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In this Raspberry Pi tutorial,  we will learn to secure our Raspberry Pi board. We will also learn to implement and enable the security features to make the Pi secure.

This article is an excerpt from the book, Internet of Things with Raspberry Pi 3,  written by Maneesh Rao.

Changing the default password

Every Raspberry Pi that is running the Raspbian operating system has the default username pi and default password raspberry, which should be changed as soon as we boot up the Pi for the first time. If our Raspberry Pi is exposed to the internet and the default username and password has not been changed, then it becomes an easy target for hackers.

To change the password of the Pi in case you are using the GUI for logging in, open the menu and go to Preferences and Raspberry Pi Configuration, as shown in Figure 10.1:

Figure 10.1

Within Raspberry Pi Configuration under the System tab, select the change password option, which will prompt you to provide a new password. After that, click on OK and the password is changed (refer Figure 10.2):

Figure 10.2

If you are logging in through PuTTY using SSH, then open the configuration setting by running the sudo raspi-config command, as shown in Figure 10.3:

Figure 10.3

On successful execution of the command, the configuration window opens up. Then, select the second option to change the password and finish, as shown in Figure 10.4:

Figure 10.4

It will prompt you to provide a new password; you just need to provide it and exit. Then, the new password is set. Refer to Figure 10.5:

Figure 10.5

Changing the username

All Raspberry Pis come with the default username pi, which should be changed to make it more secure. We create a new user and assign it all rights, and then delete the pi user.

To add a new user, run the sudo adduser adminuser command in the terminal. It will prompt for a password; provide it, and you are done, as shown in Figure 10.6:

Figure 10.6

Now, we will add our newly created user to the sudo group so that it has all the root-level permissions, as shown in Figure 10.7:

Figure 10.7

Now, we can delete the default user, pi, by running the sudo deluser pi command. This will delete the user, but its repository folder /home/pi will still be there. If required, you can delete that as well.

Making sudo require a password

When a command is run with sudo as the prefix, then it’ll execute it with superuser privileges. By default, running a command with sudo doesn’t need a password, but this can cost dearly if a hacker gets access to Raspberry Pi and takes control of everything. To make sure that a password is required every time a command is run with superuser privileges, edit the 010_pi-nopasswd file under /etc/sudoers.d/ by executing the command shown in Figure 10.8:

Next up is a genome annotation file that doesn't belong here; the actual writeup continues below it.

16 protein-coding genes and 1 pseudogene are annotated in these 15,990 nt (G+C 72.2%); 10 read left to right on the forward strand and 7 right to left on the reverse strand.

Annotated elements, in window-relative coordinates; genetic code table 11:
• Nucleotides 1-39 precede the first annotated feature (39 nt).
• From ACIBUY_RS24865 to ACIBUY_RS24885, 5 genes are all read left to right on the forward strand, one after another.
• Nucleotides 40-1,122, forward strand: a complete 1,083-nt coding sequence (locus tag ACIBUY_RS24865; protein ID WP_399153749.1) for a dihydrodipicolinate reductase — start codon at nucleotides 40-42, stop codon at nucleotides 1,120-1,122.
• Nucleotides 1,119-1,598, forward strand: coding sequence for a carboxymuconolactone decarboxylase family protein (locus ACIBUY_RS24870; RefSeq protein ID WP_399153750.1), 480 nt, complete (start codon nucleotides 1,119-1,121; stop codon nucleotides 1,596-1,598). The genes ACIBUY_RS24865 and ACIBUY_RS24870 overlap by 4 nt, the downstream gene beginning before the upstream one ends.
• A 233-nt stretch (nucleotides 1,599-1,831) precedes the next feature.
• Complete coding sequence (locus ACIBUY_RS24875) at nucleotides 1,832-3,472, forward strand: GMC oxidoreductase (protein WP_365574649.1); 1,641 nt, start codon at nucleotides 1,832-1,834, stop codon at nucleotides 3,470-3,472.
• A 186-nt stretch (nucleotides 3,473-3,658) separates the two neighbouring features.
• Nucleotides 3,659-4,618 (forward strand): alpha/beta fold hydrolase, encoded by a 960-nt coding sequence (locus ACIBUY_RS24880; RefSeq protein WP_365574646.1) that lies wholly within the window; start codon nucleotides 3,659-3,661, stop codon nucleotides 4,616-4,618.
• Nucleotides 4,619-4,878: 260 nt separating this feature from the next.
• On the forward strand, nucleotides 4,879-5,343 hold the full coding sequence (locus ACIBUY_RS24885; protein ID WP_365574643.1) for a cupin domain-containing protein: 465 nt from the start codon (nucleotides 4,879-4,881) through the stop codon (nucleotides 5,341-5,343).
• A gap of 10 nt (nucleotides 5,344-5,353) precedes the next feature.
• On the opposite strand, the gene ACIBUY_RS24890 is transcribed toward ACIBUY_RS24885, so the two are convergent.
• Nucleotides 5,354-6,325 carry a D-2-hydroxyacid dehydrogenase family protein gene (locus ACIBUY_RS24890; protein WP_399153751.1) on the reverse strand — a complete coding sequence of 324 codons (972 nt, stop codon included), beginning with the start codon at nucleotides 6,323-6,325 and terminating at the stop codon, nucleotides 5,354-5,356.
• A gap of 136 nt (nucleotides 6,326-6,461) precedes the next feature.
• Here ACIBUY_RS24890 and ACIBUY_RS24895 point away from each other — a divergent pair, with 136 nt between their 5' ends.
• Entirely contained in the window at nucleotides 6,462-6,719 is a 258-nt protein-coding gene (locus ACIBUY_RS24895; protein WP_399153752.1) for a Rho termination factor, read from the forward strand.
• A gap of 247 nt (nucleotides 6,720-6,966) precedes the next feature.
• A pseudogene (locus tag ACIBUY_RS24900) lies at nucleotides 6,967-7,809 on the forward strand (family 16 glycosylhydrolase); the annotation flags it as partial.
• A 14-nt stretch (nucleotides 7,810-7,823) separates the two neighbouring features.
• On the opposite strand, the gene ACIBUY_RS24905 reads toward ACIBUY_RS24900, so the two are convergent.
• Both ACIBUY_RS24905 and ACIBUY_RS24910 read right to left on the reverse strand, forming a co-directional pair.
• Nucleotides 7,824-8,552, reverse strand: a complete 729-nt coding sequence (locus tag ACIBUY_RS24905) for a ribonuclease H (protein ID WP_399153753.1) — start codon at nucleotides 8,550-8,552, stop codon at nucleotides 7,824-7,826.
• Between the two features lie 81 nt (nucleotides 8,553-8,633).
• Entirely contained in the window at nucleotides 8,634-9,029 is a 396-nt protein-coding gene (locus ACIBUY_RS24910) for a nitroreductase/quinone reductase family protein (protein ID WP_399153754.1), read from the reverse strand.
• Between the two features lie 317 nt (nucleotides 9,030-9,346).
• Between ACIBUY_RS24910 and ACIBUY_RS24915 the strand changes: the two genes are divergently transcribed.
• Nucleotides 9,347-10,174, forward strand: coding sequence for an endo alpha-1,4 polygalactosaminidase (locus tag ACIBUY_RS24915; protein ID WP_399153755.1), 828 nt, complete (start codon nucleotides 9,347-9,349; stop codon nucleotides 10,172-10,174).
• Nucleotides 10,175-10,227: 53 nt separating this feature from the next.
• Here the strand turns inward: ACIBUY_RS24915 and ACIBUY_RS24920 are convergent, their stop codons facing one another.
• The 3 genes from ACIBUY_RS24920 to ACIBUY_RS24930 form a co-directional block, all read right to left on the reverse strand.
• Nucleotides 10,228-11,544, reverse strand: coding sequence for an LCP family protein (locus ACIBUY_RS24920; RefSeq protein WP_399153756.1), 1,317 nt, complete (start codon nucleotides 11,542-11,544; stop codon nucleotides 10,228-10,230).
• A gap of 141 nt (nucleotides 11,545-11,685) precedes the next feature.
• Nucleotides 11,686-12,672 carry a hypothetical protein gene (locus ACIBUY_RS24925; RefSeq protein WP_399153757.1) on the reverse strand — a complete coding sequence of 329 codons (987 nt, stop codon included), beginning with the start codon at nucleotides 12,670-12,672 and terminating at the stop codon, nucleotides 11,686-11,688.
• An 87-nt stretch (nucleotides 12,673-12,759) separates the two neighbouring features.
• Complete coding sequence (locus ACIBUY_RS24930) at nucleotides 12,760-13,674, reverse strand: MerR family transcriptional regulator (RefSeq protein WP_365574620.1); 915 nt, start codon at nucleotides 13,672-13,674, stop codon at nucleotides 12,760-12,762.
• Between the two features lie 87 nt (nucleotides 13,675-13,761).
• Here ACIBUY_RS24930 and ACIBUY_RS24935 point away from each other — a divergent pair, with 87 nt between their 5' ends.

Figure 10.8

This command will open up the file in the nano editor; replace the content with pi ALL=(ALL) PASSWD: ALL, and save it.

Updated Raspbain operating system
To get the latest security updates, it is important to ensure that the Raspbian OS is updated with the latest version whenever available. Visit https://www.raspberrypi.org/documentation/raspbian/updating.md to learn the steps to update Raspbain.

Improving SSH security

SSH is one of the most common techniques to access Raspberry Pi over the network and it becomes necessary to use if you want to make it secure.

Username and password security

Apart from having a strong password, we can allow and deny access to specific users. This can be done by making changes in the sshd_config file. Run the sudo nano /etc/ssh/sshd_config command.

This will open up the sshd_config file; then, add the following line(s) at the end to allow or deny specific users:

  • To allow users, add the line: AllowUsers tom john merry
  • To deny users, add this line: DenyUsers peter methew

For these changes to take effect, it is necessary to reboot the Raspberry Pi.

Key-based authentication

Using a public-private key pair for authenticating a client to an SSH server (Raspberry Pi), we can secure our Raspberry Pi from hackers. To enable key-based authentication, we first need to generate a public-private key pair using tools called PuTTYgen for Windows and ssh-keygen for Linux. Note that a key pair should be generated by the client and not by Raspberry Pi. For our purpose, we will use PuTTYgen for generating the key pair. Download PuTTY from the following web link:

Note that puTTYgen comes with PuTTY, so you need not install it separately.

Open the puTTYgen client and click on Generate, as shown in Figure 10.9:

Figure 10.9

Next, we need to hover the mouse over the blank area to generate the key, as highlighted in Figure 10.10:

Figure 10.10

Once the key generation process is complete, there will be an option to save the public and private keys separately for later use, as shown in Figure 10.11—ensure you keep your private key safe and secure:

Figure 10.11

Let’s name the public key file rpi_pubkey, and the private key file rpi_privkey.ppk and transfer the public key file rpi_pubkey from our system to Raspberry.

Log in to Raspberry Pi and under the user repository, which is /home/pi in our case, create a special directory with the name .ssh, as shown in Figure 10.12:

Figure 10.12

Now, move into the .ssh directory using the cd command and create/open the file with the name authorized_keys, as shown in Figure 10.13:

Figure 10.13

The nano command opens up the authorized_keys file in which we will copy the content of our public key file, rpi_pubkey. Then, save (Ctrl + O) and close the file (Ctrl + X).